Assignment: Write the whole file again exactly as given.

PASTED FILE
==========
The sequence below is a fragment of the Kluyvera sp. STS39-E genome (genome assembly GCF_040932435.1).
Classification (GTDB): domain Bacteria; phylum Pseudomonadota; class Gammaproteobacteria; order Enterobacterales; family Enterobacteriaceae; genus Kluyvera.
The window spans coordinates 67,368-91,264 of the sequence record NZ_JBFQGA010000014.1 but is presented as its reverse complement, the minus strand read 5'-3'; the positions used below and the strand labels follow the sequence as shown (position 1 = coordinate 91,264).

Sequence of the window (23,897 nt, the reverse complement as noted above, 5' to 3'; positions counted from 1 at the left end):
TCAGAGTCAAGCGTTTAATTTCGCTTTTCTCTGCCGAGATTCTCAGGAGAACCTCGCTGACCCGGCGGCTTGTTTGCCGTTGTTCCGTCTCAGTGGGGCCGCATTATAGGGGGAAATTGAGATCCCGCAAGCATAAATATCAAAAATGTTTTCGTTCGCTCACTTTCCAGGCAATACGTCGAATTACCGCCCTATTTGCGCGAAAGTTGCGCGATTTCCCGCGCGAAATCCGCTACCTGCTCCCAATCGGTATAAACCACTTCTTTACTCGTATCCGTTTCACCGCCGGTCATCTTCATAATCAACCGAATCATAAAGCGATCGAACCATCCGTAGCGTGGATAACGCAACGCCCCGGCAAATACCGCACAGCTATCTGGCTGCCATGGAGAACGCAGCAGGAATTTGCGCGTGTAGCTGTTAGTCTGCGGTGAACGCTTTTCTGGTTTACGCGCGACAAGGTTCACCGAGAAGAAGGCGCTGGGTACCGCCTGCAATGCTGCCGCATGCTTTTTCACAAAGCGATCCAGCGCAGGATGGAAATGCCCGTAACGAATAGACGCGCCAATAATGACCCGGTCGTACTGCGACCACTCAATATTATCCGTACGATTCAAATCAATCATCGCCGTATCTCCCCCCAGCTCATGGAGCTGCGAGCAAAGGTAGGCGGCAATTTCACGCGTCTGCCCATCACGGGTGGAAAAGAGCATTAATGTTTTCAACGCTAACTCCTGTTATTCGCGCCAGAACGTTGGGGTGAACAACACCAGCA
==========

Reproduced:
The sequence below is a fragment of the Kluyvera sp. STS39-E genome (genome assembly GCF_040932435.1).
Classification (GTDB): domain Bacteria; phylum Pseudomonadota; class Gammaproteobacteria; order Enterobacterales; family Enterobacteriaceae; genus Kluyvera.
The window spans coordinates 67,368-91,264 of the sequence record NZ_JBFQGA010000014.1 but is presented as its reverse complement, the minus strand read 5'-3'; the positions used below and the strand labels follow the sequence as shown (position 1 = coordinate 91,264).

Sequence of the window (23,897 nt, the reverse complement as noted above, 5' to 3'; positions counted from 1 at the left end):
TCAGAGTCAAGCGTTTAATTTCGCTTTTCTCTGCCGAGATTCTCAGGAGAACCTCGCTGACCCGGCGGCTTGTTTGCCGTTGTTCCGTCTCAGTGGGGCCGCATTATAGGGGGAAATTGAGATCCCGCAAGCATAAATATCAAAAATGTTTTCGTTCGCTCACTTTCCAGGCAATACGTCGAATTACCGCCCTATTTGCGCGAAAGTTGCGCGATTTCCCGCGCGAAATCCGCTACCTGCTCCCAATCGGTATAAACCACTTCTTTACTCGTATCCGTTTCACCGCCGGTCATCTTCATAATCAACCGAATCATAAAGCGATCGAACCATCCGTAGCGTGGATAACGCAACGCCCCGGCAAATACCGCACAGCTATCTGGCTGCCATGGAGAACGCAGCAGGAATTTGCGCGTGTAGCTGTTAGTCTGCGGTGAACGCTTTTCTGGTTTACGCGCGACAAGGTTCACCGAGAAGAAGGCGCTGGGTACCGCCTGCAATGCTGCCGCATGCTTTTTCACAAAGCGATCCAGCGCAGGATGGAAATGCCCGTAACGAATAGACGCGCCAATAATGACCCGGTCGTACTGCGACCACTCAATATTATCCGTACGATTCAAATCAATCATCGCCGTATCTCCCCCCAGCTCATGGAGCTGCGAGCAAAGGTAGGCGGCAATTTCACGCGTCTGCCCATCACGGGTGGAAAAGAGCATTAATGTTTTCAACGCTAACTCCTGTTATTCGCGCCAGAACGTTGGGGTGAACAACACCAGCA